The Christopher & Dana Reeve Foundation Paralysis Resource Center (PRC) announced today that it has awarded a total of $342,483 in High Impact Innovative Assistive Technology Grants, strengthening the Reeve Foundation’s dual mission of Today’s Care, Tomorrow’s Cure.

Funding for this new cycle of grants was made possible through a cooperative agreement with the Administration for Community Living (ACL).

Over the years, the PRC has provided a wealth of educational resources, established programs like the Peer & Family Support Program, and has championed initiatives to improve quality of life for individuals living with paralysis. The Reeve Foundation introduced the High Impact Innovative Assistive Technology Grants to commemorate the 14th anniversary of the PRC by increasing support to organizations and projects rooted in technology.

“Christopher and Dana’s vision for the PRC was to increase the amount of support and resources so individuals living with paralysis could transition fully back into their lives — economically, emotionally and socially,” said Maggie Goldberg, Vice President of Policy and Programs, Christopher & Dana Reeve Foundation. “As we continually shift into the advancing digital age, we felt that funding projects that focused on assistive technology and durable medical equipment would continue to fulfill our namesakes’ vision of allowing those living with paralysis to have more independence.”

The High Impact Innovative Assistive Technology Grants program was created and launched with expert technical assistance and guidance from the Rehabilitation Engineering & Assistive Technology Society of North America (RESNA).

“These grants are awarded in memory of Joey Wallace, Ph.D., who served as the Technical Expert for this program,” said Donna Valente, Director of Quality of Life Grants. “Assistive Technology can be a powerful tool to increase the independence of people with disabilities by allowing them to participate fully in the communities they are a part of, as well as enhance their social, employment, education, and finance-related quality of life. Dr. Wallace helped shape and guide the program, with the needs and dignity of the client’s paramount in his input. We are proud to award these grants in his honor.”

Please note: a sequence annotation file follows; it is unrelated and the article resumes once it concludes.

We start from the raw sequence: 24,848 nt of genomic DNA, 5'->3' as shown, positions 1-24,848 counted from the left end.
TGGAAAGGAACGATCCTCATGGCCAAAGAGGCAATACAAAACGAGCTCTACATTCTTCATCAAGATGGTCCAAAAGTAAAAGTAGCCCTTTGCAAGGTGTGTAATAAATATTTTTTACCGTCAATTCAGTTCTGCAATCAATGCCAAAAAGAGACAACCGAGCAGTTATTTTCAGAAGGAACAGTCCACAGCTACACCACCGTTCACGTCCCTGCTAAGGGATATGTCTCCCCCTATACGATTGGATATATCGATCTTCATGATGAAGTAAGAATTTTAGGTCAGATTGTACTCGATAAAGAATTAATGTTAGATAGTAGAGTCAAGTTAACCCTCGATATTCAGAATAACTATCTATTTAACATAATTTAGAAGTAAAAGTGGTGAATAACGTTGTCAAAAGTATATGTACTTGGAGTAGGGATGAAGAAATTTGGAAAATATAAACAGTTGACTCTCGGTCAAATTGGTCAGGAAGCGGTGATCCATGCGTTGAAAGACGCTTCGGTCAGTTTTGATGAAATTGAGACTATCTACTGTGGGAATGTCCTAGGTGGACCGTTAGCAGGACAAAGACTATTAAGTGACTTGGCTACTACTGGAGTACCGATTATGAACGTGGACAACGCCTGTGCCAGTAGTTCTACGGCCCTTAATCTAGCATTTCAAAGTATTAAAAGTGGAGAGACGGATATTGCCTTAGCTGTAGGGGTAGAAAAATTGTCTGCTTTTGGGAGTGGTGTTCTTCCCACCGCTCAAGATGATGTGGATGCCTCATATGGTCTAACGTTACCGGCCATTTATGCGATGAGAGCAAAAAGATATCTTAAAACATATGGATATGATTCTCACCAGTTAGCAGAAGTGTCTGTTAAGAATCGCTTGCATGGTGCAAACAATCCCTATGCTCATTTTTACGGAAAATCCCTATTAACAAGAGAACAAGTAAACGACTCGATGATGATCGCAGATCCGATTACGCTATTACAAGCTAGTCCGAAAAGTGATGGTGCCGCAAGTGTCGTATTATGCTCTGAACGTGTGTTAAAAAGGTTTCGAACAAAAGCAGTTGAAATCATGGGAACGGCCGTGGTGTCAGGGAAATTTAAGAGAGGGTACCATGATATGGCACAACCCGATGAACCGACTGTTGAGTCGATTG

The recipients of the inaugural High Impact Innovative Assistive Technology Grant include:

*The University of Delaware Center for Disabilities Studies, Newark, Delaware -$75,000

The University of Delaware Center for Disabilities Studies project “Nowhere Else to Turn: Home Safety & Comfort for People with Disabilities and Their Caregivers,” will modify homes for individuals living with paralysis who have limited financial resources so they can remain living in their own residence.

*Louisiana Assistive Technology Access Network (LATAN), Baton Rouge, Louisiana-$75,000

LATAN’s project, “Stand Up, Louisiana” will purchase assisted-standing equipment with the accessories that meet specific needs of individuals with spinal cord injury, that will be provided on a loaner basis to individuals living paralysis. The project will also focus on educating the paralysis and caregiving communities on the many health benefits of standing and work to help people access permanent standers.

*Maryland Department of Disabilities Technology Assistance, Baltimore, Maryland-$43,560 

The “Statewide Portable Ramp Access Project” will work closely with independent living centers to provide extended loans of portable ramps. These ramps will serve as temporary solutions for families and individuals who require ramps to safely access their homes and vehicles, while long-term solutions are sought and secured. The grant will support the purchase of a variety of portable ramps of different lengths and for different uses, including bariatric ramps, adjustable threshold ramps, rear door wheelchair van ramps, and track ramps.

*University of Montana Rural Institute for Inclusive Communities, Missoula, Montana-$75,000

The “Wheels Across Montana” project targets adults aging with disabilities and chronic diseases who are facing health and social barriers due to living in rural areas. Through this project, “Wheels Across Montana” will offer equipment like handcycles to promote physical activity, as well as improve social engagement and independence.

*Utah Assistive Technology Program, Logan, Utah- $73,925

The “Utah Assistive Technology Lab, Roosevelt Branch,” will provide services related to assistive technology to children and adults with disabilities. The project will also offer training to professionals, disseminate 50 assistive technology devices on loan, as well as provide reutilized devices to individuals living with a disability who cannot afford assistive technology, have no insurance or are unable to locate the equipment they need.

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